About half of the students who fail to graduate college in six years never even make it to their second year, according to Department of Education data. Now, a new app is aiming to help make that college transition more successful for students — by involving their parents.
Launched this fall by a team based in Washington, csMentor  – the “cs” stands for “college survival and success” – is a web-based program that combines video mentoring with regular check-ins to promote better communication between students and parents.
When families sign up for the program and pay the monthly $29.95 subscription fee, the student gets access to a series of Mentoring Interactive Programs, or MIPs, which can be accessed online or from a mobile phone. Each MIP consists of a short video on a topic such as "Coping With Homesickness" or "How to Ask for Help in College." At the end of each MIP, students are asked a series of multiple-choice questions about their health, social adjustment, academic behavior and academic goals.
After the student completes the week’s 10 multiple-choice questions, the data are analyzed by the csMentor technology and a report is generated for the student and the parents. The report doesn’t list the students’ answers, but instead provides a summary of how the student is doing in the four key areas, each of which is coded green, yellow or red. Because the reports are solely based on data provided by the student, not the school, the program does not violate the Family Educational Rights and Privacy Act, which prevents colleges from disclosing certain information about students to their parents.
“We see the service as a way of enhancing communication between parent and students,” said Steve Wattenmaker, CEO of csMentor. “We think it will enrich the conversations. It can go beyond the typical, ‘How’s everything this week?' "
Wattenmaker and the rest of the csMentor team, which is made up of educational psychologists, counselors and university administrators, hope the program will help students and parents spot potential problems earlier, so they can deal with them before they escalate.
But Marjorie Savage, parent program director at the University of Minnesota and author of the book You're on Your Own (But I'm Here If You Need Me), wonders if parents should be involved so early in the problem-solving process.
“It feels to me like it’s going further than what a typical college student should need,” Savage said. “There’s a level of trust that parents need to be giving to their students at this point, and is this allowing that to happen? If the student is getting that information, it seems to me like that should be sufficient. For parents to be monitoring that closely is going beyond what’s desirable.”
Savage believes the red, yellow and green flags could be useful information for students, but she thinks it is up to them to decide when and how to talk to their parents about it. In the meantime, she said, colleges and universities should do their part to inform students and parents of the services available on campus, so students can figure out where to turn and parents can rest assured that their child has support.
Lewis & Clark College President Barry Glassner, who recently co-authored an op-ed  about “helicopter parenting,” said parents can take a proactive role in urging their student to take advantage of campus resources. He argues that parents cannot really be overinvolved, but they can be involved in the wrong ways.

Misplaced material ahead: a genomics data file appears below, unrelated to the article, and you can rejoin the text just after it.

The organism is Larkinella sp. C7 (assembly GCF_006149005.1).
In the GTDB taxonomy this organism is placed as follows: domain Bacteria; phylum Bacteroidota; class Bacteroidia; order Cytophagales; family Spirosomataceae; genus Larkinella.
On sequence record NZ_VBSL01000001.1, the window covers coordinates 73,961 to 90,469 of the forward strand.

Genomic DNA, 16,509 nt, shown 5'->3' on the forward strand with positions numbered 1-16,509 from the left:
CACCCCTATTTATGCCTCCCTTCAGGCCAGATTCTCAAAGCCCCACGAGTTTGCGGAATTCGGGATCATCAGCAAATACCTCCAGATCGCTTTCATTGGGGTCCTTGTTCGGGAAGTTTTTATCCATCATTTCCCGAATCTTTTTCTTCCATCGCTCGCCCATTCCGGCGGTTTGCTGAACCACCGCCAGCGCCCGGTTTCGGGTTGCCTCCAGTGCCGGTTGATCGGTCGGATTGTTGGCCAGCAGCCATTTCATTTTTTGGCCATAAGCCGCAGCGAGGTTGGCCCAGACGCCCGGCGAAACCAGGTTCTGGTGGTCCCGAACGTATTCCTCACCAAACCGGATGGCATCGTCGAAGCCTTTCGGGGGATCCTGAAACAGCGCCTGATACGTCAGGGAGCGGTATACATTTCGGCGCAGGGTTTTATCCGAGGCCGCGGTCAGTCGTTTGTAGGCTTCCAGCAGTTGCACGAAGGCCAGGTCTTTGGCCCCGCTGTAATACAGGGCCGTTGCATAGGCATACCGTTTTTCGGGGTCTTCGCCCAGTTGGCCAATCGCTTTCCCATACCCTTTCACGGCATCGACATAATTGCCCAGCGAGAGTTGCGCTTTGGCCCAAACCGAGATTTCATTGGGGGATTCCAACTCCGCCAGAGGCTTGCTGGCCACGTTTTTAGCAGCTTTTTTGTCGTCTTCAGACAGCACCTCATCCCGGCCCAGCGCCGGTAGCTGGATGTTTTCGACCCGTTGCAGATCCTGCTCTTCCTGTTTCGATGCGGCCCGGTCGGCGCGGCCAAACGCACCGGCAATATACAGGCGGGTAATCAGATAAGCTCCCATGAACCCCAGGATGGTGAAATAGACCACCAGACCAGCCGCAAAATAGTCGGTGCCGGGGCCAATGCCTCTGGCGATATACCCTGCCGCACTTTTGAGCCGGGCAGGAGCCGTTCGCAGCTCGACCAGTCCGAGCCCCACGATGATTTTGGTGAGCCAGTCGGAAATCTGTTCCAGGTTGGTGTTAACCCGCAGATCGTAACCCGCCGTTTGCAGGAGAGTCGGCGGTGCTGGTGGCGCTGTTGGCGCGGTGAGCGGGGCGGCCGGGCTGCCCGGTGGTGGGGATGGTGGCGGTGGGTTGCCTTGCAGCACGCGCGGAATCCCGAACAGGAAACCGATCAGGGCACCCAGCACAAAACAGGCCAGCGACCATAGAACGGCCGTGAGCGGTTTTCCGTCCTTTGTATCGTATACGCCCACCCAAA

“I certainly see parents who are not involved in ways that are as constructive as they could be,” Glassner said.
This is the issue csMentor aims to address. According to Wattenmaker, the goal is not to change the quantity of communication, but to change the quality. “We think that parents who are either appropriately active in college students’ lives or over-active or under-active are going to be that way no matter what,” he said. “We think our role is to inform those interactions that are going to take place under any circumstances.”
Already, that is exactly what the program is doing for staff and students at the College Success Foundation in D.C. With a grant from the Bill and Melinda Gates Foundation, the College Success Foundation, which helps low-income students apply to and graduate from college, has enrolled 90 students in the csMentor program free of charge.
"Getting through the first year and transitioning to the second year is critical for student success in college,” said Monica Gray, director of programs. “The csMentor program gives us that additional information that students won’t always give us.”
The College Success Foundation has set up the program so that its staff, rather than the parents, receives the students’ reports. The staff members looking at the reports are the same people who are in touch with the students on a regular basis, but now they can skip the general questions and get straight to the point.
“We’re able to have more meaningful conversations with the students because we can target more specific areas, said Senior College Programs Officer Kya Dixon. “If we know that their social development is going well but they have a red flag in academics, we can talk about connecting with tutoring services of going to office hours, instead of trying to cover everything in one conversation."